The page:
The Tyranny of Power Outages
The first sign of winter and the power goes out. For some in the Pugwash area, last night's outage simply meant missing the final of the Grey Cup, but many others suffered in the cold for over 12 hours.
The lights went out about 10:30 pm, just as Calgary was staging a 20 point come back late in the Grey Cup against the Red and Black upstarts from Ottawa.
It had been raining, then it turned to heavy, wet snow, and the winds were increasing. It was not a storm in the classic sense, so the power outage surprised many. It first hit Pugwash and the surrounding area, but the village core outage was short-lived as compared to Pugwash West through Pugwash Junction, where power stayed off for the night and most of this morning. Nova Scotia Power finally restored the service shortly after 11:00 this morning.
Calls to the power outage line did not access a human response, only a recording with general information. The official cause, as reported by NSP, was "high winds." Given the much higher winds during our Thanksgiving storm, consumers are left shaking their head and wondering what might be ahead in the real winter storms that are yet to come this season.
Today, Nova Scotia's Utility and Review Board established new standards for the power company's response to serious power outages. Among other things, the company must respond within 45 seconds to consumers' phone calls seeking information on outages.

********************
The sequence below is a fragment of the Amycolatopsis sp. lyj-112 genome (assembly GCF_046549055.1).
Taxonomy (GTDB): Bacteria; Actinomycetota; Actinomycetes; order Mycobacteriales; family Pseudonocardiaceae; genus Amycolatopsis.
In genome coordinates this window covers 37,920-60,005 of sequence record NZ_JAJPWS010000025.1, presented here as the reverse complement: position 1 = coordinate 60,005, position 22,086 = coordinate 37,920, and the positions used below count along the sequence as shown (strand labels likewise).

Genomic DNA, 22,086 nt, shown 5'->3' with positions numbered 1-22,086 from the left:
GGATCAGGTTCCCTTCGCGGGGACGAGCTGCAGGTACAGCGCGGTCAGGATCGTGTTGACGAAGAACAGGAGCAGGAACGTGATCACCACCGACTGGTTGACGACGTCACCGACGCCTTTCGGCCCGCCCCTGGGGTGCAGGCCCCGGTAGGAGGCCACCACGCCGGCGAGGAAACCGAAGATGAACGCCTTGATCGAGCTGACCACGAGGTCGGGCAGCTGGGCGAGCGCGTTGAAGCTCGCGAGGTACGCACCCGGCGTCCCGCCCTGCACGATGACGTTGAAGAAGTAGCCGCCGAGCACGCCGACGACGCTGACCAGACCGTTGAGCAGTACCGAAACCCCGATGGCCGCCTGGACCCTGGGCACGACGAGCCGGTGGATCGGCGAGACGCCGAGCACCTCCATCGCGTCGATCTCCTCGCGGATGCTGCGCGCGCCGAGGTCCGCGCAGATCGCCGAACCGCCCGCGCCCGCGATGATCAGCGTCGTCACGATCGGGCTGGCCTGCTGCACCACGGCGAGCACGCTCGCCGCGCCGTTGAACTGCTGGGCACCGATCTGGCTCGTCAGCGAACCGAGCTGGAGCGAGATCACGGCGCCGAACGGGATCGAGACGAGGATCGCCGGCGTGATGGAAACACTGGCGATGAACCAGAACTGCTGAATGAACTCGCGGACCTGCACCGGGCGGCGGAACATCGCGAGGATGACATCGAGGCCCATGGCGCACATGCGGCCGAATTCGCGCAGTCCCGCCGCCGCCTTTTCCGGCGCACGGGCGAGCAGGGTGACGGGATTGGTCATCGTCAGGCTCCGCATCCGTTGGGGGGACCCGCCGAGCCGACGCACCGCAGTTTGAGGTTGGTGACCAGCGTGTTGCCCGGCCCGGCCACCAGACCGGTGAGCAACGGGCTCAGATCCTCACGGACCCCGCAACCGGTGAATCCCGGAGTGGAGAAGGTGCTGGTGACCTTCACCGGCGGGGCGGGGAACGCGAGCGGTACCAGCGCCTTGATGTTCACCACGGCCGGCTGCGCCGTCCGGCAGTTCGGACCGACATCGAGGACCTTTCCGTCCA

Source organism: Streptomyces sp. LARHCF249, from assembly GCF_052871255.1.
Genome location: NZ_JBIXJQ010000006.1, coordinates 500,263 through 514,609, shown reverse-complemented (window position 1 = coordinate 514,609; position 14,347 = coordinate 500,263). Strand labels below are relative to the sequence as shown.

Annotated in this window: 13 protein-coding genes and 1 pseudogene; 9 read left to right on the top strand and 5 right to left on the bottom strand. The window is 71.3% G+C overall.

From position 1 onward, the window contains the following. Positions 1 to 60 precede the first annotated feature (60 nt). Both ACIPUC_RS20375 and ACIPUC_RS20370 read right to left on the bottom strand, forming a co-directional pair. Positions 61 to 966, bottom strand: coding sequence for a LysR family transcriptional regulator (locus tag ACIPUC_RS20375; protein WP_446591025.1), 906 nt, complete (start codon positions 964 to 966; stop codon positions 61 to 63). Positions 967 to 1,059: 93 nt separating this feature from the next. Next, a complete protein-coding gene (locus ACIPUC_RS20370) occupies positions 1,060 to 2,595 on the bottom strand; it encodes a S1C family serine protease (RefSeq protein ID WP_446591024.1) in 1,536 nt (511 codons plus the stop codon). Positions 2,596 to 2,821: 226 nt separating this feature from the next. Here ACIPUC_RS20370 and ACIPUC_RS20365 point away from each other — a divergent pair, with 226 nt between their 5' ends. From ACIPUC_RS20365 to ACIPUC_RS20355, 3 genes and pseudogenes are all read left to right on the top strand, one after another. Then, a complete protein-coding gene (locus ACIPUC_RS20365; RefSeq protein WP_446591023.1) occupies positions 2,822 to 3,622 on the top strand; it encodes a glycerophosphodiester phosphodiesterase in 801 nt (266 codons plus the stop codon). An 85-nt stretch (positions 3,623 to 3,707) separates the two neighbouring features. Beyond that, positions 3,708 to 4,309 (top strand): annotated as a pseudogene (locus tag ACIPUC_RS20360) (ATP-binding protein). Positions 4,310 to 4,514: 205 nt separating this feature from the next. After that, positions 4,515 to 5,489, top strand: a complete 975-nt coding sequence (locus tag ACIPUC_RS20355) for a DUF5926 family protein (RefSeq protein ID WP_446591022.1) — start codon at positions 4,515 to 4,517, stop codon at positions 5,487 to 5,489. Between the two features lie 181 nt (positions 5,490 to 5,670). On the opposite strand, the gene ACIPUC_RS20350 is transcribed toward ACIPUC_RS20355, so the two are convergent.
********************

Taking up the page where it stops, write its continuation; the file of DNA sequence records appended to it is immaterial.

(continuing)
They did not consider last night's blackout a "serious power outage." In that case, the new regulations require the company to respond within 30 seconds for at least 70% of those consumers who make the effort to ask for an explanation.
Luckily for NSP, the new rules don't go into effect till January1, 2017. Customer calls today were met with the usual press one for this, two for that, and answer this question, followed by that question so the NSP database could drill down and provide a general recorded answer without ever providing a human contact.
While the impending new rules may help, bolstered by the possibility of fines up to one million dollars, consumers might be better served if officials of NSP had to sit in the cold and dark for the same time their customers endure power outages.
Anger and resentment toward NSP and its parent company Emera is growing. Premier Stephen McNeil blasted the power provider after a failed response to post tropical storm Arthur back in 2014. The premier's outrage touched a nerve among consumers whose growing anger and mistrust of the private company runs unabated.
People are paying the highest power bills ever, but the service has not kept pace with the cost to consumers. Worse, the customer experience in communicating with the company has worsened greatly. The word monopoly often comes to mind, but the word tyrannical is increasingly joining the conversation.